Kombucha Chronicles: Something is Brewing

Now that you are all set with your very own home-grown scoby, it’s time to start brewing kombucha tea. This first step is to brew some regular sweet tea and then ferment it.

What you need

  • water
  • 1 gallon glass jar*, very clean
  • 2 cups white sugar
  • 8 bags of black tea
  • 2 cups of mother-brewing liquid (or store-bought kombucha)
  • 1 scoby
  • a tea towel and elastic

*I bought this one from amazon.ca because it has a spigot at the bottom for easy pouring.

What you do

  1. Measure out a bit less than a gallon by filling your jar to about 80% with water. Pour the water in a large pot and bring to a boil.
  2. Stir in the sugar, then drop in the tea bags.
  3. After about 10 minutes (longer for stronger tea), remove the tea bags and allow the tea to completely cool.
  4. Sir in the kombucha liquid, then pour the whole thing into your jar.
  5. With a clean hand, slide in the scoby so she floats at the top of the jar (it’s okay if she tilts or sinks a little).
  6. Cover with a cloth and seal with the rubber band. Store in a cool dry place out of direct sunlight where it will not get jostled.
  7. Wait (watch how your little mother grows!) and start tasting your tea after 7 days. The tea will go from sweet to tart as it ferments, so find a balance that pleases you.
  8. Pour out your kombucha into a clean glass pitcher. Reserve 2 cups of the liquid to start your next batch
  9. With clean hands, remove the mother and park her on a clean plate. If she is getting very thick, you can remove a bottom layer.
  10. To start the next batch of kombucha, clean out your fermenting jar and go back to step 1.

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The next step in making your first batch of tea is to add flavouring. The good news is that this second fermentation only takes a few days.

What you need

  • seal-able glass or plastic vessels
  • flavouring*

*There are really no wrong answers here. Flavour the tea with whatever fruits and/or herbs you have on hand or fancy at the time. I had some pineapple in the fridge and some mint in the garden. It sounded like a good summertime combo. I’m calling it the piña komjito. TM

What you do

  1. Cut up the fruit very finely, something between a dice and a mince. The larger the surface area, the more yummy flavour will steep into the tea. 
  2. Add about 2 cups of flavouring to the gallon of tea and seal. 
  3. If using glass bottles or jars, it’s a good idea to contain them in a cooler or other bin. If too much carbonation happens too quickly, there is a chance the glass will shatter.
  4. Wait 1 to 3 days for the flavour to infuse.

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Only one more step to go! In a few days you will be drinking your delicious home made kombucha. The third and final step is to carbonate the tea.

What you need

  • seal-able glass or plastic drinking vessels
  • a strainer

What you do

  1. Strain your kombucha to separate it from the flavouring agents.
  2. Pour into bottles (these can be the same one you used for the second ferment -just washed out- or smaller serving sized containers) and seal.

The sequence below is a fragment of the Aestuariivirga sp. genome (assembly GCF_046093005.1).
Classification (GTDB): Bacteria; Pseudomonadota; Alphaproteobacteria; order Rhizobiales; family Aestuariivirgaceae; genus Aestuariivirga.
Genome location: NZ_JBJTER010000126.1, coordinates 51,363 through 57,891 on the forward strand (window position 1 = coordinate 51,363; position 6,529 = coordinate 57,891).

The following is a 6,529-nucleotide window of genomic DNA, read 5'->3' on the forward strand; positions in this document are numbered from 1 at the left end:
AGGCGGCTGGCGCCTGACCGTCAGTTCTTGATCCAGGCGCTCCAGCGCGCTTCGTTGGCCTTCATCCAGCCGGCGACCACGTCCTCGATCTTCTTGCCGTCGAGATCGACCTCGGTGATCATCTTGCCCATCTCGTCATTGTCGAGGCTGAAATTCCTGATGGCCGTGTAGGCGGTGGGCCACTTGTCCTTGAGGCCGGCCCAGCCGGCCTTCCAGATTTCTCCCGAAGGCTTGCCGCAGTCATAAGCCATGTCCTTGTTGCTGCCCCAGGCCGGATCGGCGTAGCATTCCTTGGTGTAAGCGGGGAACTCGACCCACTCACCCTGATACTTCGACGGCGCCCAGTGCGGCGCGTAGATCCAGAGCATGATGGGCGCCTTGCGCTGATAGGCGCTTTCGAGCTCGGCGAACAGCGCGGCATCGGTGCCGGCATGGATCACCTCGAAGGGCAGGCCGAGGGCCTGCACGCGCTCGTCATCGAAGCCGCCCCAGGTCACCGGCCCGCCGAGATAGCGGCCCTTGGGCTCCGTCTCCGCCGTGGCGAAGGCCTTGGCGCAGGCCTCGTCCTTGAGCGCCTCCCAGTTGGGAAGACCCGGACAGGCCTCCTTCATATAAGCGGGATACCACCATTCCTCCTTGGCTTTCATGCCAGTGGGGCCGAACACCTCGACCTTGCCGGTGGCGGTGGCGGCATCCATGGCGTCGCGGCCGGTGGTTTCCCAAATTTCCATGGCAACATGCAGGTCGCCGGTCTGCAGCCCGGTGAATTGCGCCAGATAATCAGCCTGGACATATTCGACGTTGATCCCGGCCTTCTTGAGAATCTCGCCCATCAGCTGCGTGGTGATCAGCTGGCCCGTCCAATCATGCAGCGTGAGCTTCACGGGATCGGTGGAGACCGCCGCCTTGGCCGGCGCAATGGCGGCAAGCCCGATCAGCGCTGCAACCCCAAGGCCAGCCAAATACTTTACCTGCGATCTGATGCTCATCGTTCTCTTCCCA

3. Again, if using glass, place in a cooler to contain possible explosions.
  4. Wait 1 to 3 days to build up carbonation.
  5. A baby scoby may form on the surface (just like when we made our own mother!). Just scoop out and discard.

third ferment

That’s it! The kombucha is ready to drink. Keep the bottles in the fridge (to stop further fermentation) and consume within a month.

pina komjito

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So far Liam and I are loving having our own almost-limitless source of kombucha; although we are restricting ourselves to half a bottle a day each. We haven’t been buying any from the store as ours is just as good, much less expensive, and (surprisingly) simple to make! For the next batch I will play around for a few different flavours so that we have some variety at home too.

I hope you enjoyed following along while I chronicled my kombucha journey. If you are not inspired to get your own symbiotic colony of bacteria and yeast working for you at home, maybe you’re at least more likely to give a store-bough bottle a try. I guarantee your tummies and your taste buds will thank you. Happy brewing!

Gather No Moss

You know what they say about rolling stones … they sell their big suburban house and move to the city!

We are officially moving to Hintonburg, arguably the hippest neighborhood in Ottawa (I might be biased). The area is amazing; steps away from public transit, the river, a beach, and littered with great shops, restaurants, and craft breweries. The house itself is the perfect size for our nuclear two cat family, needs absolutely no outdoor maintenance, BUT -you’ll like this- is in needs more interior renovation than the house we just sold.

Renovation blog-posts for life!!! 

Okay maybe not. As much as we love DIY, we are going to let the professionals step in on this one. The changes we’d like to make are major and we wont even be living in the place while they are happening.

We are currently interviewing contractors and attempting to get things organised to start as soon as we take possession. Meanwhile, I’m having oodles of fun planning the new space; losing sleep over patterned tiles, aggressively pinning genius ways to store coffee makers, and perpetually on-line shopping for light fixtures.

Here’s what we’ve got so far:
Kitchen PlanThe kitchen is basically a gut-job. It photographs well, but trust me when I tell you that it’s all looking pretty warn. The refrigerator is too large and blocking access to a light switch, so I’d like to replace it with a counter-depth unit that is more size appropriate. At the same time, I want to upgrade the stove for a gas range and go with a hidden dishwasher for a streamlined look. The cabinets, counters, fixtures, and back-splash will also be new.

On the other side of the room, I’d like to remove the wall separating the kitchen from the dinning/living room (please oh please renovations gods, let this be possible) and create a “peninsula” counter with room for a few stools. I’d also like to add a pantry on the back wall, maybe with a small area for a built-in desk. Something like:

Dream Kitchen.jpg
check out my Pinterest for links!

All the work in the living room will be focused on the fireplace wall, which currently looks like: